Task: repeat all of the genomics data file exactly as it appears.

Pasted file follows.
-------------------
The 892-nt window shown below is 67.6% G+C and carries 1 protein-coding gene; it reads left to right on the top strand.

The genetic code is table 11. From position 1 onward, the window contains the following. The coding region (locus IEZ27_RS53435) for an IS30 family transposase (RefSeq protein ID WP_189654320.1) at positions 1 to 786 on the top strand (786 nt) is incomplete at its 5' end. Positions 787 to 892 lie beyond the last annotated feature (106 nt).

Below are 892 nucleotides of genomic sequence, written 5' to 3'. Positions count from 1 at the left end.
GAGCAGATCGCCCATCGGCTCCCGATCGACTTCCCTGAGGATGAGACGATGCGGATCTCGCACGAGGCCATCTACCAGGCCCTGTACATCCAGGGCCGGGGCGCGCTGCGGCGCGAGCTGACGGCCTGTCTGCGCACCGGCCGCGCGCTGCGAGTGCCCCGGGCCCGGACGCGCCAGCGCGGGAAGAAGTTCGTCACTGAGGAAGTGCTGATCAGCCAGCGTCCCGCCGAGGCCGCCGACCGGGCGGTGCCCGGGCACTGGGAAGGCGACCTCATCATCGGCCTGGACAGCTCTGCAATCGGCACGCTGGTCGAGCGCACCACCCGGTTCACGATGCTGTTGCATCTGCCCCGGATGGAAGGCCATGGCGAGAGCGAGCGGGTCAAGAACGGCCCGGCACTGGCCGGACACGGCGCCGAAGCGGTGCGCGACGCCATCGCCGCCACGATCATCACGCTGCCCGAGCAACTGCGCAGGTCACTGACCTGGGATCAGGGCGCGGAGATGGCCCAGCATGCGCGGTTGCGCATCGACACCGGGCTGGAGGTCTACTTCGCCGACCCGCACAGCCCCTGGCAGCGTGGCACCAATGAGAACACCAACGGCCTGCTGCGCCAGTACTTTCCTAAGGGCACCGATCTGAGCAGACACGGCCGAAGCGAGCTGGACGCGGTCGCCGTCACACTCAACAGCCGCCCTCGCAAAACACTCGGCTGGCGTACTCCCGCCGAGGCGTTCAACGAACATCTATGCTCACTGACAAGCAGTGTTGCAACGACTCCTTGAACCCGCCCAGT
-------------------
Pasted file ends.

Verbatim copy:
The 892-nt window shown below is 67.6% G+C and carries 1 protein-coding gene; it reads left to right on the top strand.

The genetic code is table 11. From position 1 onward, the window contains the following. The coding region (locus IEZ27_RS53435) for an IS30 family transposase (RefSeq protein ID WP_189654320.1) at positions 1 to 786 on the top strand (786 nt) is incomplete at its 5' end. Positions 787 to 892 lie beyond the last annotated feature (106 nt).

Below are 892 nucleotides of genomic sequence, written 5' to 3'. Positions count from 1 at the left end.
GAGCAGATCGCCCATCGGCTCCCGATCGACTTCCCTGAGGATGAGACGATGCGGATCTCGCACGAGGCCATCTACCAGGCCCTGTACATCCAGGGCCGGGGCGCGCTGCGGCGCGAGCTGACGGCCTGTCTGCGCACCGGCCGCGCGCTGCGAGTGCCCCGGGCCCGGACGCGCCAGCGCGGGAAGAAGTTCGTCACTGAGGAAGTGCTGATCAGCCAGCGTCCCGCCGAGGCCGCCGACCGGGCGGTGCCCGGGCACTGGGAAGGCGACCTCATCATCGGCCTGGACAGCTCTGCAATCGGCACGCTGGTCGAGCGCACCACCCGGTTCACGATGCTGTTGCATCTGCCCCGGATGGAAGGCCATGGCGAGAGCGAGCGGGTCAAGAACGGCCCGGCACTGGCCGGACACGGCGCCGAAGCGGTGCGCGACGCCATCGCCGCCACGATCATCACGCTGCCCGAGCAACTGCGCAGGTCACTGACCTGGGATCAGGGCGCGGAGATGGCCCAGCATGCGCGGTTGCGCATCGACACCGGGCTGGAGGTCTACTTCGCCGACCCGCACAGCCCCTGGCAGCGTGGCACCAATGAGAACACCAACGGCCTGCTGCGCCAGTACTTTCCTAAGGGCACCGATCTGAGCAGACACGGCCGAAGCGAGCTGGACGCGGTCGCCGTCACACTCAACAGCCGCCCTCGCAAAACACTCGGCTGGCGTACTCCCGCCGAGGCGTTCAACGAACATCTATGCTCACTGACAAGCAGTGTTGCAACGACTCCTTGAACCCGCCCAGT